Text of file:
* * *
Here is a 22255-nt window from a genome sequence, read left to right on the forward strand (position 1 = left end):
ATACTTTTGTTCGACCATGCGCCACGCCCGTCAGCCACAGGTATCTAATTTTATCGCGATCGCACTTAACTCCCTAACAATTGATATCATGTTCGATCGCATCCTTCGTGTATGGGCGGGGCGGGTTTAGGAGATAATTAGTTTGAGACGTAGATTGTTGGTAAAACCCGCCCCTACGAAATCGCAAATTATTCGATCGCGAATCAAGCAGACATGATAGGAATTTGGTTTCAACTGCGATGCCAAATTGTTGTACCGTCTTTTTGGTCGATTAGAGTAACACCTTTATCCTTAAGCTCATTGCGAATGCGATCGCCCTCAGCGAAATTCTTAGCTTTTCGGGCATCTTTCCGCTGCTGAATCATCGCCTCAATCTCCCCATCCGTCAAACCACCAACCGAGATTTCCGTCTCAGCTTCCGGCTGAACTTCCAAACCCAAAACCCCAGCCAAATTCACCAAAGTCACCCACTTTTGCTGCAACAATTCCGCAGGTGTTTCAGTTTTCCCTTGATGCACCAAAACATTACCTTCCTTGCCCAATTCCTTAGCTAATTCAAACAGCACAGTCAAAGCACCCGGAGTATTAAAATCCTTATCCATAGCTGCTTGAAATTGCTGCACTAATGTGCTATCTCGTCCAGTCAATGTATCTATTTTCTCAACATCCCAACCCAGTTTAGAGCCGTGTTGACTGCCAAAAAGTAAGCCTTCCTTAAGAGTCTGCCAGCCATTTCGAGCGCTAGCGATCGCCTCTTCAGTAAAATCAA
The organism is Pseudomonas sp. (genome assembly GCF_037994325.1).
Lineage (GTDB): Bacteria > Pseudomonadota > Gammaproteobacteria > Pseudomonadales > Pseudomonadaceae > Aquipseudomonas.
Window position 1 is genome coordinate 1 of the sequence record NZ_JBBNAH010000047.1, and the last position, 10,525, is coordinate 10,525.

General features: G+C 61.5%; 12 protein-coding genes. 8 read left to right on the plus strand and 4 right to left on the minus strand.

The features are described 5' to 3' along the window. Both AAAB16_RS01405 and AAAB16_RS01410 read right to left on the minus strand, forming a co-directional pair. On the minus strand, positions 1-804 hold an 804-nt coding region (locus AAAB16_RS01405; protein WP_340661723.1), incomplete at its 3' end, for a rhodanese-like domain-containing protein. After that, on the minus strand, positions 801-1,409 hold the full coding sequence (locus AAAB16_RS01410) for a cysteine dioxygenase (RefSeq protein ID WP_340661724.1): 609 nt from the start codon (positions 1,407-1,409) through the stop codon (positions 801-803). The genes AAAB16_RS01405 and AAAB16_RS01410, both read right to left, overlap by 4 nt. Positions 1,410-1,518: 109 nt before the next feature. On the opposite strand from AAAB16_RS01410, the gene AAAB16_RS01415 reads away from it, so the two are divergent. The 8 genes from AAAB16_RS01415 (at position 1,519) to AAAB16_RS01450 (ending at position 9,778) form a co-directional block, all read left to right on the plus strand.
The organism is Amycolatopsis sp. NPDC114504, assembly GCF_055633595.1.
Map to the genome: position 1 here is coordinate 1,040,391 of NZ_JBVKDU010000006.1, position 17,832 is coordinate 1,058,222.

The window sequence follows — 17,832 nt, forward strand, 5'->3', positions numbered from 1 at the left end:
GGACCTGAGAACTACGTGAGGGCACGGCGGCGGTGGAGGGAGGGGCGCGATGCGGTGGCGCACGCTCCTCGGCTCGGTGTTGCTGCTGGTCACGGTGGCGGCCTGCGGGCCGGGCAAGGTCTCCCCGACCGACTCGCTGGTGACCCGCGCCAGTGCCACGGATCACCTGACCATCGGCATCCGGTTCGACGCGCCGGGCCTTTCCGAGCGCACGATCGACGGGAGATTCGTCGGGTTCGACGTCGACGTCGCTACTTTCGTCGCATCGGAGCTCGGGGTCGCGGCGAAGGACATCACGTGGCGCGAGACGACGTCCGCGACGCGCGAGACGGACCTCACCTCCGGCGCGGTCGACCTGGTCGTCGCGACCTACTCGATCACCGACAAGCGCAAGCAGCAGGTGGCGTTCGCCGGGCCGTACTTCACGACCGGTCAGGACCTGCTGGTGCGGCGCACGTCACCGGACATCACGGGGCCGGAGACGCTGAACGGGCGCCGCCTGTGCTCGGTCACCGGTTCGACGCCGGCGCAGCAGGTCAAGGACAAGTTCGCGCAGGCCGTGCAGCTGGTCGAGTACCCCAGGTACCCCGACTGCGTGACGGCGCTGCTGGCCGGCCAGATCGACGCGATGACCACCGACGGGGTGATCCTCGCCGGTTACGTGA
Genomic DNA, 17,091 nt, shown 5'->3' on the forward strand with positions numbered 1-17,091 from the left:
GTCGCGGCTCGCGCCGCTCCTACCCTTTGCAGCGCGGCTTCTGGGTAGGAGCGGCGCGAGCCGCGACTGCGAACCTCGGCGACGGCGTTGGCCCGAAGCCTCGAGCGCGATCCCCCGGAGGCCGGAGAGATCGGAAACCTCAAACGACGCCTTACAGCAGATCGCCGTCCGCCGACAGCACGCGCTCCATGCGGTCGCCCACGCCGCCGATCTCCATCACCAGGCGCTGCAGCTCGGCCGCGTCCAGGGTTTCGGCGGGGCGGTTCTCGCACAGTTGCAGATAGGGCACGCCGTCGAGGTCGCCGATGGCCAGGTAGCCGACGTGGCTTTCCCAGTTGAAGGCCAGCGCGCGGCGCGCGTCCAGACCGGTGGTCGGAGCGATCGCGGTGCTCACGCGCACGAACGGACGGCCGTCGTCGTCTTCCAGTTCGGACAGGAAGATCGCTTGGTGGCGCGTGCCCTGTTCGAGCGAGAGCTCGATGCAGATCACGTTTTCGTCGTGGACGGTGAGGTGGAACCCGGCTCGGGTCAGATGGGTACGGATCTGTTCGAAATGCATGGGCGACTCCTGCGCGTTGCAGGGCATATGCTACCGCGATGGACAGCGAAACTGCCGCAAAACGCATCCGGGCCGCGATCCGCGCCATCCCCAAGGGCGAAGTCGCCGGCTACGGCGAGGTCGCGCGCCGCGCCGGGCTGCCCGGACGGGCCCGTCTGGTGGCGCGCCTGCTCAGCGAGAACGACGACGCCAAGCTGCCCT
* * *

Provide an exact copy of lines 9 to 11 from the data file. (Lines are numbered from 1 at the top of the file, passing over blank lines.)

Map to the genome: position 1 here is coordinate 1,040,391 of NZ_JBVKDU010000006.1, position 17,832 is coordinate 1,058,222.

The window sequence follows — 17,832 nt, forward strand, 5'->3', positions numbered from 1 at the left end:
GGACCTGAGAACTACGTGAGGGCACGGCGGCGGTGGAGGGAGGGGCGCGATGCGGTGGCGCACGCTCCTCGGCTCGGTGTTGCTGCTGGTCACGGTGGCGGCCTGCGGGCCGGGCAAGGTCTCCCCGACCGACTCGCTGGTGACCCGCGCCAGTGCCACGGATCACCTGACCATCGGCATCCGGTTCGACGCGCCGGGCCTTTCCGAGCGCACGATCGACGGGAGATTCGTCGGGTTCGACGTCGACGTCGCTACTTTCGTCGCATCGGAGCTCGGGGTCGCGGCGAAGGACATCACGTGGCGCGAGACGACGTCCGCGACGCGCGAGACGGACCTCACCTCCGGCGCGGTCGACCTGGTCGTCGCGACCTACTCGATCACCGACAAGCGCAAGCAGCAGGTGGCGTTCGCCGGGCCGTACTTCACGACCGGTCAGGACCTGCTGGTGCGGCGCACGTCACCGGACATCACGGGGCCGGAGACGCTGAACGGGCGCCGCCTGTGCTCGGTCACCGGTTCGACGCCGGCGCAGCAGGTCAAGGACAAGTTCGCGCAGGCCGTGCAGCTGGTCGAGTACCCCAGGTACCCCGACTGCGTGACGGCGCTGCTGGCCGGCCAGATCGACGCGATGACCACCGACGGGGTGATCCTCGCCGGTTACGTGA